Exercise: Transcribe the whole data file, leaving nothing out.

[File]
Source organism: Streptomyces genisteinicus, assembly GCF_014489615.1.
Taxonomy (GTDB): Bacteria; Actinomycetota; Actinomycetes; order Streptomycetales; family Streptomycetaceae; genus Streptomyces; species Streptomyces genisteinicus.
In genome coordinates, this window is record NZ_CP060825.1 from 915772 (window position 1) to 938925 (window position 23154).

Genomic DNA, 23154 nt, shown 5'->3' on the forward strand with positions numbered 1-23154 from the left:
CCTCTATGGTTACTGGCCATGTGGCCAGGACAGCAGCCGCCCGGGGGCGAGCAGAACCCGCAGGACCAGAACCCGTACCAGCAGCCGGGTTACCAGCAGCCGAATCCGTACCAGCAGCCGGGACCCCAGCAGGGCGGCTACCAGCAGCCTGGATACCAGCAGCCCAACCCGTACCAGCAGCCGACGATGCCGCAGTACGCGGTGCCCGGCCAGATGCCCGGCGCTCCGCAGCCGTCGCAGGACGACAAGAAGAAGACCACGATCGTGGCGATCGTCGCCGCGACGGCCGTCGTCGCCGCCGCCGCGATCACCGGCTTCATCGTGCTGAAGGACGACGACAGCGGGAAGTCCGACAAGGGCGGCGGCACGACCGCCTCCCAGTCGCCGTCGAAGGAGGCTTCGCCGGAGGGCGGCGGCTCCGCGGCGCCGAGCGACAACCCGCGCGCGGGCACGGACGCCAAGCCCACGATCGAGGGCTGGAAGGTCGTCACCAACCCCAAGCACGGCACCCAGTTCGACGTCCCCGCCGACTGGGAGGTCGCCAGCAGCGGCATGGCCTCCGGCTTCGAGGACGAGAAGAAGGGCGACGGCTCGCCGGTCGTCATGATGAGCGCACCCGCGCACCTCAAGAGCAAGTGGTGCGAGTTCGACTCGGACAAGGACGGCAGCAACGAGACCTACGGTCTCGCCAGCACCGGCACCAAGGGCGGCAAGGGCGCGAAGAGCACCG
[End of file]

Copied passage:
Source organism: Streptomyces genisteinicus, assembly GCF_014489615.1.
Taxonomy (GTDB): Bacteria; Actinomycetota; Actinomycetes; order Streptomycetales; family Streptomycetaceae; genus Streptomyces; species Streptomyces genisteinicus.
In genome coordinates, this window is record NZ_CP060825.1 from 915772 (window position 1) to 938925 (window position 23154).

Genomic DNA, 23154 nt, shown 5'->3' on the forward strand with positions numbered 1-23154 from the left:
CCTCTATGGTTACTGGCCATGTGGCCAGGACAGCAGCCGCCCGGGGGCGAGCAGAACCCGCAGGACCAGAACCCGTACCAGCAGCCGGGTTACCAGCAGCCGAATCCGTACCAGCAGCCGGGACCCCAGCAGGGCGGCTACCAGCAGCCTGGATACCAGCAGCCCAACCCGTACCAGCAGCCGACGATGCCGCAGTACGCGGTGCCCGGCCAGATGCCCGGCGCTCCGCAGCCGTCGCAGGACGACAAGAAGAAGACCACGATCGTGGCGATCGTCGCCGCGACGGCCGTCGTCGCCGCCGCCGCGATCACCGGCTTCATCGTGCTGAAGGACGACGACAGCGGGAAGTCCGACAAGGGCGGCGGCACGACCGCCTCCCAGTCGCCGTCGAAGGAGGCTTCGCCGGAGGGCGGCGGCTCCGCGGCGCCGAGCGACAACCCGCGCGCGGGCACGGACGCCAAGCCCACGATCGAGGGCTGGAAGGTCGTCACCAACCCCAAGCACGGCACCCAGTTCGACGTCCCCGCCGACTGGGAGGTCGCCAGCAGCGGCATGGCCTCCGGCTTCGAGGACGAGAAGAAGGGCGACGGCTCGCCGGTCGTCATGATGAGCGCACCCGCGCACCTCAAGAGCAAGTGGTGCGAGTTCGACTCGGACAAGGACGGCAGCAACGAGACCTACGGTCTCGCCAGCACCGGCACCAAGGGCGGCAAGGGCGCGAAGAGCACCG